Grandparents—the very term expresses the special place they have in our hearts. To celebrate grandparents everywhere, T&S asked its staff and readers to share treasured memories.
My grandfather, Frederick Kirsch, made soap in a large, black kettle over an open fire. He mixed lard, lye and water and, with a long instrument, stirred nearly the entire day. After two days of cooling, he removed the soap and cut it into bars. My grandmother, Emma Kirsch, used the soap for laundry, which she hung out in the bright sunshine and admired her sparkling, clean clothes.
My Grandpa Emil Ehrlacher was a health inspector for St. Louis County, and one of his duties was to check the school refrigerators to make sure the milk was kept at the correct temperature. A few times a year, he would stop by my grade school at lunchtime and sit at the table with me. Before I went out to recess, Grandpa would push up my sleeve to draw a train. If you wanted to go to the circus, the cars would be drawn with circus animals. If you wanted to go to the candy store, the cars would contain candy canes and lollipops. Or if it was Christmastime, he’d draw Santa driving the train, and the cars would be full of wrapped gifts!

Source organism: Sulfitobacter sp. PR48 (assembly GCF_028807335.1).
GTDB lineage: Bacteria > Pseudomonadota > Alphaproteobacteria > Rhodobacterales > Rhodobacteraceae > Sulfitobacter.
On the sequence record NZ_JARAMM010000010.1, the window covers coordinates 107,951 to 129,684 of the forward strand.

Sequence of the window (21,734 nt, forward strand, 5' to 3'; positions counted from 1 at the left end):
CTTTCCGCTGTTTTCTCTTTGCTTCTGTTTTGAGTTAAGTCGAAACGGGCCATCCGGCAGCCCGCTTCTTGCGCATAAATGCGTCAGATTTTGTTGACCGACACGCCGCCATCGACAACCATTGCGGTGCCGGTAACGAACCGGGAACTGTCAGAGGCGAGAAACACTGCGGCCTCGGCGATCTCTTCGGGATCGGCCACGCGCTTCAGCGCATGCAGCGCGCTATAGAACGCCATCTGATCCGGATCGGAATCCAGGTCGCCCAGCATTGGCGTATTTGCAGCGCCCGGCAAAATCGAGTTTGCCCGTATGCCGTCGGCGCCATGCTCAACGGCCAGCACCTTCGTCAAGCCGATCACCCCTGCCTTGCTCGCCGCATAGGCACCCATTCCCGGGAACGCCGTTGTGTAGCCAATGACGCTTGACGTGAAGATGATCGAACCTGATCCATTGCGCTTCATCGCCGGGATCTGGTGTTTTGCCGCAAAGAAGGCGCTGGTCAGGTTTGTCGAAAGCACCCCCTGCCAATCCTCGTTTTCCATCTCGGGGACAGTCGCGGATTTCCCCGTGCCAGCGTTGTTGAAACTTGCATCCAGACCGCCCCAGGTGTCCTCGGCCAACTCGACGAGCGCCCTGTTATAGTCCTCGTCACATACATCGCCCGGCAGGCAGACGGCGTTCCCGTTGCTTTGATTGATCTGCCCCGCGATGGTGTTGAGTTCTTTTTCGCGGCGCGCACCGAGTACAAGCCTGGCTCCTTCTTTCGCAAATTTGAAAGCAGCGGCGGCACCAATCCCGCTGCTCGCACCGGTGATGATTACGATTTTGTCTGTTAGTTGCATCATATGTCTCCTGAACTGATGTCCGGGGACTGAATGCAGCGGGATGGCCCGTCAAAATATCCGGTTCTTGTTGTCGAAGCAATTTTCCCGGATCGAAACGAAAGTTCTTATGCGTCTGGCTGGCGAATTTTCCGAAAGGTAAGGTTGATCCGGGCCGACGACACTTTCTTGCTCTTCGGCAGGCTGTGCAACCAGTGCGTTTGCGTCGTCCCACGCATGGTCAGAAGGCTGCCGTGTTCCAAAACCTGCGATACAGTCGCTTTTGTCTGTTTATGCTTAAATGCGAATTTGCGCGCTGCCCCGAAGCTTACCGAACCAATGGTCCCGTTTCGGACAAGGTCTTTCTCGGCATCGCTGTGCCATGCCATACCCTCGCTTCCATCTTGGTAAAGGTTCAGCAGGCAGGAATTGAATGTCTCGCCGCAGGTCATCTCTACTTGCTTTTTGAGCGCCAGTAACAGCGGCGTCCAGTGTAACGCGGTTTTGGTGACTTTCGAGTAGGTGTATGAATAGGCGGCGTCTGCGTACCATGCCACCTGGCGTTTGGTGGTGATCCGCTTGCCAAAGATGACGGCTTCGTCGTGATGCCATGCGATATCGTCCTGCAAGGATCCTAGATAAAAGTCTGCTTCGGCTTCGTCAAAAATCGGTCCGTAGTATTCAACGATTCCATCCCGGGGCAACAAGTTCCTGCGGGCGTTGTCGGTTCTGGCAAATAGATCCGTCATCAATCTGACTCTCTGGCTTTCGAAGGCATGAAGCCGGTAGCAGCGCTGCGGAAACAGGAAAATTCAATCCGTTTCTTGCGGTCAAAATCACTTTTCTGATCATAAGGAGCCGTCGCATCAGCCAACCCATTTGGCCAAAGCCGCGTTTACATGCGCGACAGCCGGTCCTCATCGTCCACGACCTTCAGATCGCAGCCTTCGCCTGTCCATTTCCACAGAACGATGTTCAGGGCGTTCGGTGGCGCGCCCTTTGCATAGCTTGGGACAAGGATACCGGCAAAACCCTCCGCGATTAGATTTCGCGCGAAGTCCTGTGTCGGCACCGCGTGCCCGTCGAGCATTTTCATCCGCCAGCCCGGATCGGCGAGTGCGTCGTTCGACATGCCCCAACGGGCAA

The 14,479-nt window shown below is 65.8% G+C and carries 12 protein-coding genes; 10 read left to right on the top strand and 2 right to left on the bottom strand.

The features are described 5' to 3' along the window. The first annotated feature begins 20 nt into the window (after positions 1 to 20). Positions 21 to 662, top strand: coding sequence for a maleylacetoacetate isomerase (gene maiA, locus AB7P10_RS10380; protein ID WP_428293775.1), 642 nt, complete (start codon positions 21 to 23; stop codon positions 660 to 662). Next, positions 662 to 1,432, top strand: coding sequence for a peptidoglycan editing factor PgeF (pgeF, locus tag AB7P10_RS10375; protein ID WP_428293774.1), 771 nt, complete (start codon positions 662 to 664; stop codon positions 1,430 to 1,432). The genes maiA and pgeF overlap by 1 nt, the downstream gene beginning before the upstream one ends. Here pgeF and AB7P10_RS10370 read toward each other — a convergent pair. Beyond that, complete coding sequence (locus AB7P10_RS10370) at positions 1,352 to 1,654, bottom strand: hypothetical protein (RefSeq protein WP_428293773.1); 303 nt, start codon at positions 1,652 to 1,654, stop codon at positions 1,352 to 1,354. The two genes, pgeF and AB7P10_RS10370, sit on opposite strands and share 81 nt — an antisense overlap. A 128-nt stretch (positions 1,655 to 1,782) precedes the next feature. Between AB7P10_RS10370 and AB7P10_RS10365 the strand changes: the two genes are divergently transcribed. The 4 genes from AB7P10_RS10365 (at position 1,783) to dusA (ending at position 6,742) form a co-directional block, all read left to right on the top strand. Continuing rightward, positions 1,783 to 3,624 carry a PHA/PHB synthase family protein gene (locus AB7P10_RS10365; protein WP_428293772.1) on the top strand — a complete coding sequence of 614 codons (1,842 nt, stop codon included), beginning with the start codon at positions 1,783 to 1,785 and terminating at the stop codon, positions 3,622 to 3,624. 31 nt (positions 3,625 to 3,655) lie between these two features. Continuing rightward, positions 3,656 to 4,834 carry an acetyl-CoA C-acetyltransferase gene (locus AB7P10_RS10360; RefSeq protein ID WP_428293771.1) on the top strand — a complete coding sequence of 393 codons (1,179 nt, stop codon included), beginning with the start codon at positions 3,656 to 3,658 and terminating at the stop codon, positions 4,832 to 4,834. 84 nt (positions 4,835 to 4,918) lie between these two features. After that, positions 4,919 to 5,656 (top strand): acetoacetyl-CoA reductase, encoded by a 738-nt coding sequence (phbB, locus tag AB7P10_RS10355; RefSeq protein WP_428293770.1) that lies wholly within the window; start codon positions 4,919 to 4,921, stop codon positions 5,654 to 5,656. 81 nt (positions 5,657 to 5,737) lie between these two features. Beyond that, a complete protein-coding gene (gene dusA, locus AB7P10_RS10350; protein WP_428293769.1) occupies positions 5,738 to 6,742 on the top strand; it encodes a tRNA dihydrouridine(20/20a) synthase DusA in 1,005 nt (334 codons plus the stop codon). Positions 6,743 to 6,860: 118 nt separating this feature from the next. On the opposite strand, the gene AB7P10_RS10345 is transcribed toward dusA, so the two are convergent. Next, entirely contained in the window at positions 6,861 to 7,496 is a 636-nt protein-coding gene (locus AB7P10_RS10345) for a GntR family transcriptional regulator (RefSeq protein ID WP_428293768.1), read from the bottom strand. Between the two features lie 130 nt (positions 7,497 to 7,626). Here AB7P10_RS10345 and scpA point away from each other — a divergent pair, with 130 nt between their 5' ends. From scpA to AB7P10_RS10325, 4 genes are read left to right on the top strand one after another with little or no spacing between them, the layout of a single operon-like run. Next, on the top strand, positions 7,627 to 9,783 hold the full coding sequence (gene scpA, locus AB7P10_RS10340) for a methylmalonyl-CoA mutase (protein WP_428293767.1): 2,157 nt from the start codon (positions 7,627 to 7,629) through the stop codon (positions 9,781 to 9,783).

Six generations of the Italian side of my family has served homemade ravioli for our Christmas meal. These days, we buy them from Mama Tuscano’s on the Hill, but I remember my grandparents, Ceil and Santiago Cortopassi, rolling hundreds out in their home. This photo shows my Grandma Cortopassi preparing one of those holiday meals.
—Dr. Tim Jordan
I grew up around cars and was doomed to become a motorhead. When I was about 5, my grandfather, John Stoff Sr., was no longer licensed to drive, but for some reason he bought a retired ambulance—a 1956 or ’57 Ford station wagon. He lived on a large, open piece of land and gave me my first driving lesson. I was too small to reach the pedals, but I sat on his lap and worked the steering wheel as we drove around. I don’t think we were supposed to tell my parents, and I never did!
Every Christmas Eve, my mother-in-law carried on the ‘Christmas Hunt’ tradition started by her mother. The grandkids take turns reading clues that lead them stomping, clapping, singing and laughing through the house. The final clue leads them to their presents.
Pictured: Joan Rapp of Chesterfield with her Grandpa Emil Ehrlacher